LANSING, Mich. (WLNS) — The clock on the wall showed 2:45 a.m. when the Michigan House finally adopted the financial disclosure package for everyone from the governor on down.

Progressive Lansing Democratic Rep. Emily Dievendorf was one of 15 Democrats to vote no, and GOP floor leader Bryan Posthumus was among 15 Republicans who voted yes.

One of the sticking points was whether the spouse of a state official should also have to disclose their sources of income and other financial interests.

House Speaker Joe Tate got votes for a provision that any spouse with any ties to state vendors would have to disclose that information, but for the progressive caucus of the Democratic party, that was not enough.

Advocacy group Common Cause Michigan, meanwhile, had hinted at a possible lawsuit if the House were not to go far enough. “I think [a lawsuit] is absolutely possible,” said Quentin Turner, program director for the organization. “The voters want to see transparency and see financial disclosure.”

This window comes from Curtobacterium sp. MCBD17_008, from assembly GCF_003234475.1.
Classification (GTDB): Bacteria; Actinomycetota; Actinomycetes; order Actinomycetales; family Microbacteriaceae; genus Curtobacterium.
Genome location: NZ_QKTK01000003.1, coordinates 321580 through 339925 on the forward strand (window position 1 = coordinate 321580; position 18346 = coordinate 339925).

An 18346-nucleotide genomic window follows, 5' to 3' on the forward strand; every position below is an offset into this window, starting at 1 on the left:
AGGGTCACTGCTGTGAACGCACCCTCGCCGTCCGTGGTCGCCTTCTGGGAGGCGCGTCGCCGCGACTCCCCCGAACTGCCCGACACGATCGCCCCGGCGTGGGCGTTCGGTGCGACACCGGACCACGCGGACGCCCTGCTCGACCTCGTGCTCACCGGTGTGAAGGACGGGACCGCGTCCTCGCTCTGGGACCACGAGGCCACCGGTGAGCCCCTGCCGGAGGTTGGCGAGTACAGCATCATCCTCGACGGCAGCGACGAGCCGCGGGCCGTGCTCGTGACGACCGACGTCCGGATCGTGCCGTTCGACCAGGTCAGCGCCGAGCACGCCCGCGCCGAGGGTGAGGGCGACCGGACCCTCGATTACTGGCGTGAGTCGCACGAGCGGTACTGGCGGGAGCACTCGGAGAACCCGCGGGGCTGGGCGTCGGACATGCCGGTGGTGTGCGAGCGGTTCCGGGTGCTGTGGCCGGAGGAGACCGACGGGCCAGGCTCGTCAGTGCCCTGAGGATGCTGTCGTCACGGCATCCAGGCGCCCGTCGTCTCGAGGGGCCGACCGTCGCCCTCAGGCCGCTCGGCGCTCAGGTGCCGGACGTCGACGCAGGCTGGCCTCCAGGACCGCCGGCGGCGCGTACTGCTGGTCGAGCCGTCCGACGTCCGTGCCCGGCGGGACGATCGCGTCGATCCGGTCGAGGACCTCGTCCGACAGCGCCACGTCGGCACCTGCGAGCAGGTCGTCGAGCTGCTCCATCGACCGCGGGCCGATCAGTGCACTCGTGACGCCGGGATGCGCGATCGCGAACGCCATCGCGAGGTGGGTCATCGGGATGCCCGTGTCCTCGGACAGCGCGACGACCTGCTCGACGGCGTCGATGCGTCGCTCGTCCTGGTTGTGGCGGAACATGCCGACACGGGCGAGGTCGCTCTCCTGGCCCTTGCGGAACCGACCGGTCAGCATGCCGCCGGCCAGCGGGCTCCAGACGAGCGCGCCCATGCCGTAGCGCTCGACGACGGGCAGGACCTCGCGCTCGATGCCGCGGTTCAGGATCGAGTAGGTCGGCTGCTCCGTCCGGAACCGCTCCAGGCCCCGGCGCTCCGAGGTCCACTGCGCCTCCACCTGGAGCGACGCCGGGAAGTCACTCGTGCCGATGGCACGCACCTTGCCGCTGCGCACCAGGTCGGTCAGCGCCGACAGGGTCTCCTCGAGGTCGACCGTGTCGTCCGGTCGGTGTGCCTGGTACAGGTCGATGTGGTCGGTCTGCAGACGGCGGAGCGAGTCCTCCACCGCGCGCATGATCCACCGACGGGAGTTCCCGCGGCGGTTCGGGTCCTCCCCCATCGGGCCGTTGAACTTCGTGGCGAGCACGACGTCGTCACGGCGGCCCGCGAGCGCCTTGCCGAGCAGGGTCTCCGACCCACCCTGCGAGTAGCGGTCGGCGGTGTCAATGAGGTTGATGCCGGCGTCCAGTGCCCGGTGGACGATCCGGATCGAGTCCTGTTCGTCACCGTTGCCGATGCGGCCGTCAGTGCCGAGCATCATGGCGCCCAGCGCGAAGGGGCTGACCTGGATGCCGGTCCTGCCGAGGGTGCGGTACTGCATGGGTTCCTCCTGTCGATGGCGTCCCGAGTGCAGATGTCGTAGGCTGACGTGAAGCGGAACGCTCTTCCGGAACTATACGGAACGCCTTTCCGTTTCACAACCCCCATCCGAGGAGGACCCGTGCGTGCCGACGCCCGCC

In the wake of Thursday morning’s vote, Turner said he is “not prepared to take legal action at this point,” as he and others review the House’s action.

The measure then moved to the Michigan Senate, where the senators were also reviewing the House’s action.

When voters approved Proposal 1 on the ballot in 2022, they ordered the Legislature to adopt this disclosure by the end of 2023. And so the Senate voted and approved the House package, sending it to Gov. Gretchen Whitmer for her expected signature.

Leaders in the Legislature have promised this debate about more transparency for public officials is not over, and that they will revisit it next year in Lansing.